It is not hard to argue that, materially, US college education can be worth the cost in certain circumstances. An economics student who goes on to have a successful career at a Wall Street bank may be able to use the skills they acquired during their degree to earn sums of money far in excess of its cost within only a few years of graduating. Clearly, the reverse is also true; the use or lack of use of higher education depends heavily on individual students, colleges, courses, circumstances in later life, and so on. While this should be borne mind, it is still instructive to consider average figures. $9,000 tuition fees over four years give a total cost of $36,000, but this is a drop in the ocean compared to the additional $20,000 per year earned by graduates as against non-graduates. On this basis, over a forty year working life the former earn an extra $800,000. This seems to be a prima facie case that, in the long-term, college education across the US population justifies the cost many times over. Whether employers are right to value a degree in this way is another question, but from the perspective of a random American teenager considering further study, the recent rises in tuition fees are likely to pale into insignificance compared with the lifelong financial advantages.
However, a college education can be worth so much more than this. Again, different people will have different experiences, not all of which will be positive, but university can provide opportunities for intellectual, social, physical and emotional growth and development that may not be encountered at any other time in life. Being surrounded by like-minded individuals with time and scope to experiment can give rise to self-exploration whose greatest value should be seen as intrinsic. Many of the greatest individual joys and human advances have taken place when people have had the luxury to think beyond simple self-sufficiency and instead pursue their passions. Religion, literature, science, sport, culture - all have been engendered not by material necessity but by leisure. To reject the opportunity for people to express themselves, however they might wish to do so, is to lose a large portion of what humans have achieved since the inception of agriculture and the advent of time free of ensuring simply that you and your family had food, water, and shelter.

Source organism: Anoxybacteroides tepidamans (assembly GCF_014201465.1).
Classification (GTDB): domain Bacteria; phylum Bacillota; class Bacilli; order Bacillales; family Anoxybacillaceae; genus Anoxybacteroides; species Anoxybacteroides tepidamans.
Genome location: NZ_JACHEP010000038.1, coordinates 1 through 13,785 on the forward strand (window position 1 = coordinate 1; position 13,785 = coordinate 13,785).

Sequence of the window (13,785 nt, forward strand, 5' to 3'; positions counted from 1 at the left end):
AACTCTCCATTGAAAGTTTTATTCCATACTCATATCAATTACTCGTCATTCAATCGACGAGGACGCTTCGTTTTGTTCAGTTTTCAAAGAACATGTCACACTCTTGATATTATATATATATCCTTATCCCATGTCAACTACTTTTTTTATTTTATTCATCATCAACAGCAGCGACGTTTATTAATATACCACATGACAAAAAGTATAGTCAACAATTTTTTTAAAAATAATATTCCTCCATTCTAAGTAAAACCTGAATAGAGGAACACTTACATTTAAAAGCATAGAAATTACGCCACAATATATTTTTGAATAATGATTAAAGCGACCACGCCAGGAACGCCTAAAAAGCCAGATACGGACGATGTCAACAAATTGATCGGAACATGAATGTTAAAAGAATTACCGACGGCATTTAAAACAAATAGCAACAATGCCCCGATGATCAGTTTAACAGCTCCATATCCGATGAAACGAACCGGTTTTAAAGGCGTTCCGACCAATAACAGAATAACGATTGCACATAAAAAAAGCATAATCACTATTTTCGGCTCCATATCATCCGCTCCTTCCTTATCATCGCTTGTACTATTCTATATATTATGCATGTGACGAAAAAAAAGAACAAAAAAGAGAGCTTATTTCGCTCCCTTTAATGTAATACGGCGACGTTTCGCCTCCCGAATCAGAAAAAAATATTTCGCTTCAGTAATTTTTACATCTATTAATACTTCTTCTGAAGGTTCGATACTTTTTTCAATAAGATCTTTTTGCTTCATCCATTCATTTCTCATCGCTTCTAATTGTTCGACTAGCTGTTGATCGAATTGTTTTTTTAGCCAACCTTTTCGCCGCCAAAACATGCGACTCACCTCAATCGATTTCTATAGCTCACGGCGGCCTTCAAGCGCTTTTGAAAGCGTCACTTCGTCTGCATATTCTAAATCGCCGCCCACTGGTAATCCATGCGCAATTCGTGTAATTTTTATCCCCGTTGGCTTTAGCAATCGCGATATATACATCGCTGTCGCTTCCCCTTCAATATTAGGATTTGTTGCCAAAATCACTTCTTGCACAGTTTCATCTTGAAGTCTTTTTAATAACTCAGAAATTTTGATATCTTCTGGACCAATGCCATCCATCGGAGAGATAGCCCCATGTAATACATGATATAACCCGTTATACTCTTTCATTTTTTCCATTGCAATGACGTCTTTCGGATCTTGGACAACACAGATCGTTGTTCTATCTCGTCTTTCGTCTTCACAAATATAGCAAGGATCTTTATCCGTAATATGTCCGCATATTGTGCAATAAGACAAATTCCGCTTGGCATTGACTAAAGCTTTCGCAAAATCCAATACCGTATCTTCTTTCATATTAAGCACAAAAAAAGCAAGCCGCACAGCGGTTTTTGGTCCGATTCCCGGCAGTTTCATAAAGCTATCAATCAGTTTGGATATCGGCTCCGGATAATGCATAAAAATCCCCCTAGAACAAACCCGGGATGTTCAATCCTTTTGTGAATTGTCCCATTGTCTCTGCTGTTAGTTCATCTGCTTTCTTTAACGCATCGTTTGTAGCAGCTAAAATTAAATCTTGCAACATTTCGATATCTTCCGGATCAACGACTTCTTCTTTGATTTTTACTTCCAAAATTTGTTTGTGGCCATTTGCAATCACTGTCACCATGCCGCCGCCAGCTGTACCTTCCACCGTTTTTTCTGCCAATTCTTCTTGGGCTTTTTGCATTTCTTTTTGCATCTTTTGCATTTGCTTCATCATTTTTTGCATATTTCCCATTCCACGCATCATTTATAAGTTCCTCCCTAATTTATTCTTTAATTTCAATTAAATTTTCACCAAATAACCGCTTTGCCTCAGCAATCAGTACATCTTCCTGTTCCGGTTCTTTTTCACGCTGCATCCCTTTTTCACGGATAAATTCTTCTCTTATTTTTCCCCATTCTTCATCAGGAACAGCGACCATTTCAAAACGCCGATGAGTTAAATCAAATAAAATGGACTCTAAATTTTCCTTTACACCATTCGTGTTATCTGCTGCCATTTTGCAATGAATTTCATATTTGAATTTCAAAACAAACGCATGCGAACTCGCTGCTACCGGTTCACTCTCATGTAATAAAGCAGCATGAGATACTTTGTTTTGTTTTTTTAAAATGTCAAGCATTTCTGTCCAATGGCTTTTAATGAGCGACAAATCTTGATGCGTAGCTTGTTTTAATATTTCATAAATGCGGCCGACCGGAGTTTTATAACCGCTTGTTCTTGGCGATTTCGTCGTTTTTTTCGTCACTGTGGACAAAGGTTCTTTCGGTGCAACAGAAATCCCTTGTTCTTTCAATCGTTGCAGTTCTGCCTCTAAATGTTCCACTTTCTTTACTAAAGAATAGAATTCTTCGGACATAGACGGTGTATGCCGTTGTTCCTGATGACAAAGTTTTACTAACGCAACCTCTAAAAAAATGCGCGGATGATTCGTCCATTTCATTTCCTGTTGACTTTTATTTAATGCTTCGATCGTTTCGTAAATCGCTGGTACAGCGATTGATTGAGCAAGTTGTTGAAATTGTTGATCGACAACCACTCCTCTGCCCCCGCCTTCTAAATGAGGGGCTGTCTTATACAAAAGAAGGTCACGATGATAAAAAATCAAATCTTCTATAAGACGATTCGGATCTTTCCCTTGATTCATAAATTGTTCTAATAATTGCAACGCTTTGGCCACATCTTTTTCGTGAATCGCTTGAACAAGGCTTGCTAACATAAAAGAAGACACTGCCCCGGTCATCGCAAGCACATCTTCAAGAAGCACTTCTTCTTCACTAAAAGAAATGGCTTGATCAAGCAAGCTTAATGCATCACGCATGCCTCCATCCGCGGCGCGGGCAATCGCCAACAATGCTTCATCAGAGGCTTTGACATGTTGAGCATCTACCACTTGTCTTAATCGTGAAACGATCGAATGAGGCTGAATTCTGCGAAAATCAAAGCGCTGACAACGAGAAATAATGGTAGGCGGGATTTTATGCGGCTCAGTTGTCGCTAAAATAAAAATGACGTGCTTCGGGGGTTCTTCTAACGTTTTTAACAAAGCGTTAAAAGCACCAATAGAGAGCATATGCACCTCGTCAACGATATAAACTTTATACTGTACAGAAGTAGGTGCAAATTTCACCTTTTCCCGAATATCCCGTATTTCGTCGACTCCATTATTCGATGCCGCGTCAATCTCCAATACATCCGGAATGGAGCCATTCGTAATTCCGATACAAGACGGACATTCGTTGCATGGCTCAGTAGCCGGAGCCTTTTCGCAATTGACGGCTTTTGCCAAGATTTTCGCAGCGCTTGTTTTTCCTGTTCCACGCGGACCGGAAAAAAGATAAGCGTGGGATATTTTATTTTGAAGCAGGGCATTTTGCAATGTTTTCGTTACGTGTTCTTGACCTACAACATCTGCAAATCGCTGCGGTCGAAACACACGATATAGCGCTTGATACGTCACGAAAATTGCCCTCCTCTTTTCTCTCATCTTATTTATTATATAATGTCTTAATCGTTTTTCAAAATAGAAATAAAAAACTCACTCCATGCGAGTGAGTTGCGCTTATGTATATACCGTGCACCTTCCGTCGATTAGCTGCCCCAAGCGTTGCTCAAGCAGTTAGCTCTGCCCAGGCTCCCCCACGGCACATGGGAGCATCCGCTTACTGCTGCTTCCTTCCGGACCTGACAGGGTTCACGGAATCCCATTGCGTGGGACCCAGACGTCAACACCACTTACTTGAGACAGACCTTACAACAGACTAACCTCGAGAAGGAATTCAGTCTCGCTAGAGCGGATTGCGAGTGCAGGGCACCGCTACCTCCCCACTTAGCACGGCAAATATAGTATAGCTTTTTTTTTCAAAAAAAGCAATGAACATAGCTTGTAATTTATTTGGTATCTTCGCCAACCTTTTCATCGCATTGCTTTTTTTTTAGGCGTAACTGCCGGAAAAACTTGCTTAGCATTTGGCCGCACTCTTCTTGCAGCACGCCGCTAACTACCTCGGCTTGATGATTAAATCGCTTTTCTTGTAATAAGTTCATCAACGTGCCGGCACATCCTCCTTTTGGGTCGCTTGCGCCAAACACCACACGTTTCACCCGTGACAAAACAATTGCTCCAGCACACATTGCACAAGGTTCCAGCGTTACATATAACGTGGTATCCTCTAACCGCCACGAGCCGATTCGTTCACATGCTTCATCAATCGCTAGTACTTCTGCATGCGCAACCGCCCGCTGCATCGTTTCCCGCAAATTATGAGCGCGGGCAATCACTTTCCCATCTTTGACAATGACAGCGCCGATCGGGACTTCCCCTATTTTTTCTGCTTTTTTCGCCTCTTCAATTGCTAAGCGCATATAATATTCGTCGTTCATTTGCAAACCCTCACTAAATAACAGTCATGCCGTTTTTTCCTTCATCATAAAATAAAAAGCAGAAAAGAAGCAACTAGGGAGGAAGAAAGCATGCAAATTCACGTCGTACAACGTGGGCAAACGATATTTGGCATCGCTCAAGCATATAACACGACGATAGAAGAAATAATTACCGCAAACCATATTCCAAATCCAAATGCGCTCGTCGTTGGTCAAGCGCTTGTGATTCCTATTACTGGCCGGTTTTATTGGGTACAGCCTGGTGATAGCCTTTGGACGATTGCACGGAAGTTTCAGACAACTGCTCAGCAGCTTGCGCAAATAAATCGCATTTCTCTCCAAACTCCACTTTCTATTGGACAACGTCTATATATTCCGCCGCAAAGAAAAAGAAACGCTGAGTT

There can be no definitive answer to this question, particularly in such a brief essay. Across the world, “college education” means different things to different people, as do “worth,” “effort” and even “cost.” Yet perhaps this is significant in itself. Perhaps the very uncertainties surrounding the value of higher education make it worth trying; whatever journey occurs during those years, a student will at the very least have a chance to gain a better understanding of himself or herself and their unique place in the world, rather than having to accept at face value the different versions of these ideas forced upon them by others. It is therefore quite beside the point that the average graduate of an American university is likely to look back on their degree as a highly lucrative investment. It may sound like a cliché to say that the real value of a college education is intangible, but the statement is no less true for it.